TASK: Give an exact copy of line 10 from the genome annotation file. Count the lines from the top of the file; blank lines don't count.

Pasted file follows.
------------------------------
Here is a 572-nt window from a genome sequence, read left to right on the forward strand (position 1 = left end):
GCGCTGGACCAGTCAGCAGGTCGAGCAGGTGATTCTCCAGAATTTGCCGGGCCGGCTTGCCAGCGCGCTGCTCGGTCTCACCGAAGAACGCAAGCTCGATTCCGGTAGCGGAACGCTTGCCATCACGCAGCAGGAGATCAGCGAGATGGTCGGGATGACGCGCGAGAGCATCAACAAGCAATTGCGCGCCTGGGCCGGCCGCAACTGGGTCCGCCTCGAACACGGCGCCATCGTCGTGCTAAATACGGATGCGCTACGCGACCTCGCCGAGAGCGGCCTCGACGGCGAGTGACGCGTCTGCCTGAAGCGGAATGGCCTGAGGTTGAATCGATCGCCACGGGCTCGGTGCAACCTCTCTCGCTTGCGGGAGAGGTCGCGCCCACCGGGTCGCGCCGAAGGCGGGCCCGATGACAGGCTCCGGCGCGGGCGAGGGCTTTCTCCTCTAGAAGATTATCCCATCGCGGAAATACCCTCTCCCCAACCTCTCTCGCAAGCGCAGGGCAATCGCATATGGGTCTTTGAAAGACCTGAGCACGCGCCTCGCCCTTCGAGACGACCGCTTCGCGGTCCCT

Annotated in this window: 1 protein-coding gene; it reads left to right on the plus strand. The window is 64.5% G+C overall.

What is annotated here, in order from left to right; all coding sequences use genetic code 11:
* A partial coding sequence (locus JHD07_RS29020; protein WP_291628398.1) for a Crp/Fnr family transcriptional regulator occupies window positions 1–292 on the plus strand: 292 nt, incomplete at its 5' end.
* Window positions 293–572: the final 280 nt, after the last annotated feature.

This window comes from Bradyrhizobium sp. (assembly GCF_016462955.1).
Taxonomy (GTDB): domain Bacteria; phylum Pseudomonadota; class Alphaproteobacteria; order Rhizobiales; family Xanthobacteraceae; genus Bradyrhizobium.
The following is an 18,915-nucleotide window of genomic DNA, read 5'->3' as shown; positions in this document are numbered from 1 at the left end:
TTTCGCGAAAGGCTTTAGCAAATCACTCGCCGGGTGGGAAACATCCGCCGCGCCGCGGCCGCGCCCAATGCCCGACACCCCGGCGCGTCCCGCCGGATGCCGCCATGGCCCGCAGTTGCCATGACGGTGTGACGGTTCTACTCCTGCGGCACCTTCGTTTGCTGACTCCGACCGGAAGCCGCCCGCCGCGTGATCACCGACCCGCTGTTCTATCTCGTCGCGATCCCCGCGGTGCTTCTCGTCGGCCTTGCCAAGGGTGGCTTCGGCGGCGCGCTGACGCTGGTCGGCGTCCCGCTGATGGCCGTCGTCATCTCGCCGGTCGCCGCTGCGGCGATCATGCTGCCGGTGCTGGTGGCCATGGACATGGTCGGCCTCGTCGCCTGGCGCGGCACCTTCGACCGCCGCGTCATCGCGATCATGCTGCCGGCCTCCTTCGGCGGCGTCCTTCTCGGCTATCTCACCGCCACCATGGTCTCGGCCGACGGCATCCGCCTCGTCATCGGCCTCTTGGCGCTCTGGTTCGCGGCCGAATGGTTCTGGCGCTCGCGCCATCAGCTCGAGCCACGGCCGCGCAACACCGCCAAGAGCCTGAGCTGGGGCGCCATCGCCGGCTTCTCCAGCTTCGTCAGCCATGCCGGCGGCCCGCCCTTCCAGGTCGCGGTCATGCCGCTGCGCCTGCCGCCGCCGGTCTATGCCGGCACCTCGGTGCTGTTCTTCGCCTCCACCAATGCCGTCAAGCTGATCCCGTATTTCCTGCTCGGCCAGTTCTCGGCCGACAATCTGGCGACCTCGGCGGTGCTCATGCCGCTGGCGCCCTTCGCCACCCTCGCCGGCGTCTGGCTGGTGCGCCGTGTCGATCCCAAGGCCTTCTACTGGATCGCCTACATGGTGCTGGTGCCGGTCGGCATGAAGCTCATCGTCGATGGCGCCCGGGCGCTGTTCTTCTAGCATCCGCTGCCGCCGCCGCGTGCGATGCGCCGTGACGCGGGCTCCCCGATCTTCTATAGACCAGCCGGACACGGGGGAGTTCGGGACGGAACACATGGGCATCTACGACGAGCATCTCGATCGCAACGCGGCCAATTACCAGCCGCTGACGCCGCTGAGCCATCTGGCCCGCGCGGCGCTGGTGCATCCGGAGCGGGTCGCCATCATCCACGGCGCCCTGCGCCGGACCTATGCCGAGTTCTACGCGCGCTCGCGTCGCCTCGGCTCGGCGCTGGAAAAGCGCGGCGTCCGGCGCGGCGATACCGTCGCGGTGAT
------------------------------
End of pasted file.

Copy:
TTTCGCGAAAGGCTTTAGCAAATCACTCGCCGGGTGGGAAACATCCGCCGCGCCGCGGCCGCGCCCAATGCCCGACACCCCGGCGCGTCCCGCCGGATGCCGCCATGGCCCGCAGTTGCCATGACGGTGTGACGGTTCTACTCCTGCGGCACCTTCGTTTGCTGACTCCGACCGGAAGCCGCCCGCCGCGTGATCACCGACCCGCTGTTCTATCTCGTCGCGATCCCCGCGGTGCTTCTCGTCGGCCTTGCCAAGGGTGGCTTCGGCGGCGCGCTGACGCTGGTCGGCGTCCCGCTGATGGCCGTCGTCATCTCGCCGGTCGCCGCTGCGGCGATCATGCTGCCGGTGCTGGTGGCCATGGACATGGTCGGCCTCGTCGCCTGGCGCGGCACCTTCGACCGCCGCGTCATCGCGATCATGCTGCCGGCCTCCTTCGGCGGCGTCCTTCTCGGCTATCTCACCGCCACCATGGTCTCGGCCGACGGCATCCGCCTCGTCATCGGCCTCTTGGCGCTCTGGTTCGCGGCCGAATGGTTCTGGCGCTCGCGCCATCAGCTCGAGCCACGGCCGCGCAACACCGCCAAGAGCCTGAGCTGGGGCGCCATCGCCGGCTTCTCCAGCTTCGTCAGCCATGCCGGCGGCCCGCCCTTCCAGGTCGCGGTCATGCCGCTGCGCCTGCCGCCGCCGGTCTATGCCGGCACCTCGGTGCTGTTCTTCGCCTCCACCAATGCCGTCAAGCTGATCCCGTATTTCCTGCTCGGCCAGTTCTCGGCCGACAATCTGGCGACCTCGGCGGTGCTCATGCCGCTGGCGCCCTTCGCCACCCTCGCCGGCGTCTGGCTGGTGCGCCGTGTCGATCCCAAGGCCTTCTACTGGATCGCCTACATGGTGCTGGTGCCGGTCGGCATGAAGCTCATCGTCGATGGCGCCCGGGCGCTGTTCTTCTAGCATCCGCTGCCGCCGCCGCGTGCGATGCGCCGTGACGCGGGCTCCCCGATCTTCTATAGACCAGCCGGACACGGGGGAGTTCGGGACGGAACACATGGGCATCTACGACGAGCATCTCGATCGCAACGCGGCCAATTACCAGCCGCTGACGCCGCTGAGCCATCTGGCCCGCGCGGCGCTGGTGCATCCGGAGCGGGTCGCCATCATCCACGGCGCCCTGCGCCGGACCTATGCCGAGTTCTACGCGCGCTCGCGTCGCCTCGGCTCGGCGCTGGAAAAGCGCGGCGTCCGGCGCGGCGATACCGTCGCGGTGAT